¶ 14. This Court reviews jury instructions “as a whole to determine whether the jury was fully and fairly instructed according to the applicable law.” Clark v. State, 40 So.3d 531, 544 (Miss.2010). We will not find error if the instructions fairly, though not perfectly, announce the applicable rules of law. Id. The crime of burglary requires the jury to find beyond a reasonable doubt that the defendant broke and entered the dwelling house of another with the intent to commit some crime therein. Miss.Code Ann. § 97–17–23(1) (Rev.2006). This Court has held that jury instructions on burglary must identify the crime the defendant intended to commit. Daniels v. State, 107 So.3d 961, 964 (Miss.2013).

¶ 15. Conner's jury instructions complied with Daniels by identifying larceny as the crime he intended to commit. The jury was instructed to find Conner guilty of burglary if it concluded, beyond a reasonable doubt, that Conner unlawfully broke and entered the victim's dwelling house with the intent to commit the crime of larceny therein. The jury also was instructed that “[a]n inference of the intent to steal may arise from proof of the breaking and entering.” See Gillum v. State, 468 So.2d 856, 861 (Miss.1985) (holding that proof of breaking and entering raises a reasonable inference of an intent to steal).

¶ 16. We find that, although the jury instructions did not list the elements of larceny, they fully and fairly informed the jury of the intent requirement for burglary. The elements of larceny are the taking and carrying away of another's personal property without consent and with felonious intent, that is, the intent to permanently deprive the owner of his property. Love v. State, 208 So.2d 755, 756 (Miss.1968). The Court has described “felonious intent” as “the intent to steal.” Smith v. State, 214 Miss. 453, 59 So.2d 74 (1952). The jury instructions expressly stated that the “required intent” that the jurors had to find was “the intent to steal.” And the general lay understanding of the term “larceny” is that it connotes stealing or theft. Commonwealth v. Lawrence, 418 N.E.2d 629, 631 (Mass.App.Ct.1981). While the trial court should instruct the jury on the elements of the intended crime in a burglary trial, here, the jury instructions correctly instructed the jurors that they could find Conner guilty of burglary if they found he broke and entered the victim's dwelling with the intent to steal. We find that the jury instructions fairly, although not perfectly, instructed the jury on the applicable law; therefore, we affirm Conner's burglary conviction.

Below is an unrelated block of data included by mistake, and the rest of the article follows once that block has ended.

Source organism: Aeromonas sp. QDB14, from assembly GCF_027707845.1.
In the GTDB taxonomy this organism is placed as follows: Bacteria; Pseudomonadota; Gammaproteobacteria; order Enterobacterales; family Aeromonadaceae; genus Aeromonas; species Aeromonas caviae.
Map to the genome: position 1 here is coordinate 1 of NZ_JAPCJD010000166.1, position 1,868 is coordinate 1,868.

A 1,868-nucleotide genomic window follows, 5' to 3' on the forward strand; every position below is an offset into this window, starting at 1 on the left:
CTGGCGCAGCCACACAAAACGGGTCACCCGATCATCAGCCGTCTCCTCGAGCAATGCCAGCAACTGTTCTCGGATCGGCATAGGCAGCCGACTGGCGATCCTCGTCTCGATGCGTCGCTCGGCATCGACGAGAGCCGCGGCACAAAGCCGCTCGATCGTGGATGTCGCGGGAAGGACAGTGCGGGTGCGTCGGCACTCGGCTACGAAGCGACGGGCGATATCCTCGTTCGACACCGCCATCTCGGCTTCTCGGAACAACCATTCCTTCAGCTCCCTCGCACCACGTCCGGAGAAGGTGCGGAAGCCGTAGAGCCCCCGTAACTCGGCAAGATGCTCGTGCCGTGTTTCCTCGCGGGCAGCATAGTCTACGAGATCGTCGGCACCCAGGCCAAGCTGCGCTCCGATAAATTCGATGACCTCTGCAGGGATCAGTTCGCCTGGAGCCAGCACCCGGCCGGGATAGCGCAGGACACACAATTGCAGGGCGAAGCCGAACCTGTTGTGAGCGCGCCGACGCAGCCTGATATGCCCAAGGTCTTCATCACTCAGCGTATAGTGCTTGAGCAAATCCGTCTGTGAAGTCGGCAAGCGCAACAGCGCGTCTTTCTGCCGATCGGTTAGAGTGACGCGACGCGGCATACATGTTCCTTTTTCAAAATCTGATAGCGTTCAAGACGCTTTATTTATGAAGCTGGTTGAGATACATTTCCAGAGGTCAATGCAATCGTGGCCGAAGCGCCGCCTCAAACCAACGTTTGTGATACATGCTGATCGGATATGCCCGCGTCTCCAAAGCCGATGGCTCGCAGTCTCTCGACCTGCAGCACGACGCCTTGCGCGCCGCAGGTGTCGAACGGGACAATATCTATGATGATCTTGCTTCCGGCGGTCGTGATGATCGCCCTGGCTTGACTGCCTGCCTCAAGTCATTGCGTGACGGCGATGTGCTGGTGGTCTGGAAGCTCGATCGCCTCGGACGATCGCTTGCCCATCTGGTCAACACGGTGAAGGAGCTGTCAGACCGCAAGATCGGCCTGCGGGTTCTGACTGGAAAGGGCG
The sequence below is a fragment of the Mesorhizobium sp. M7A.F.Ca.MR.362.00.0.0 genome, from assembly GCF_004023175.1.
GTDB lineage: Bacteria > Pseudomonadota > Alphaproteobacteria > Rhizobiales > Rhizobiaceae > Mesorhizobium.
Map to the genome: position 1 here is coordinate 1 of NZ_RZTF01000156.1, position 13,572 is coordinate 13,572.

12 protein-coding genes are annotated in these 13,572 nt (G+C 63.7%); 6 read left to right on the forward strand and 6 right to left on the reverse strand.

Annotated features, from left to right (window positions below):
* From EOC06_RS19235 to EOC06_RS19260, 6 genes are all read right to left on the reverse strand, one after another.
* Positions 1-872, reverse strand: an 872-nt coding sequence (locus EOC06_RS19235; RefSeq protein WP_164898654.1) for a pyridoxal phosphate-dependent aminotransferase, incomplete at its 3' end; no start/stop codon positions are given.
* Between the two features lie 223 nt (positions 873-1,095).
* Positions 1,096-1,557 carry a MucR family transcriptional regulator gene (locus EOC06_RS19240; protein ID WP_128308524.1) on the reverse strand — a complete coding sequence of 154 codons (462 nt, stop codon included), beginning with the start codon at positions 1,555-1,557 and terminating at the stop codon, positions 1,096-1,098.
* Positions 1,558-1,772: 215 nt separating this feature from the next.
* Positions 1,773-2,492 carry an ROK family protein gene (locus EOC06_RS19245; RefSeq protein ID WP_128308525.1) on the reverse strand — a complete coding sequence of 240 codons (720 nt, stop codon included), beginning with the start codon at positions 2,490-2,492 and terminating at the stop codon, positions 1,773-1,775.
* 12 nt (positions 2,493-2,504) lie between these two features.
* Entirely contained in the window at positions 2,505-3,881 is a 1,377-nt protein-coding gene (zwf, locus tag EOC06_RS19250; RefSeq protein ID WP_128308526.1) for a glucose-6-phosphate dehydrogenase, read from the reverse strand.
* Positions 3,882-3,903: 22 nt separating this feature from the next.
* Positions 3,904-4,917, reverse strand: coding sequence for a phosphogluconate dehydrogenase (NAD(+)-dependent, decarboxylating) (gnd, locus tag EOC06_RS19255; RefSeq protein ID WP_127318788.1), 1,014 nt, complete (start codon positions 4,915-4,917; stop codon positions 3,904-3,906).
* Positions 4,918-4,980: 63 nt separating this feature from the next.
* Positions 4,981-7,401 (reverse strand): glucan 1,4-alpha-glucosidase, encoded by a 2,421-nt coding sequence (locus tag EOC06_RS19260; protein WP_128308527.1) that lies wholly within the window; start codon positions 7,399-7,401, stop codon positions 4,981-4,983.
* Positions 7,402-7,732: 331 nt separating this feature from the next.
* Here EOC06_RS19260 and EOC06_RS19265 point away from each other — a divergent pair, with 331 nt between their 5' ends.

III. Whether the trial court erred by sentencing Conner as a habitual offender.

¶ 17. Prior to trial, the State moved to amend Conner's indictment to charge him as a habitual offender under Mississippi Code Section 99–19–83, which provides for life imprisonment without parole or early release. Miss.Code Ann. § 99–19–83 (Rev.2007). During a pretrial hearing on the State's motion, the State presented certified pen-pack records listing Conner's prior convictions and an affidavit from Candace Whisman, Director of Sentence Management Services for the Tennessee Department of Corrections, explaining that Conner had served the necessary separate sentences of more than one year. The trial court granted the State's motion and amended the indictment to add habitual-offender status.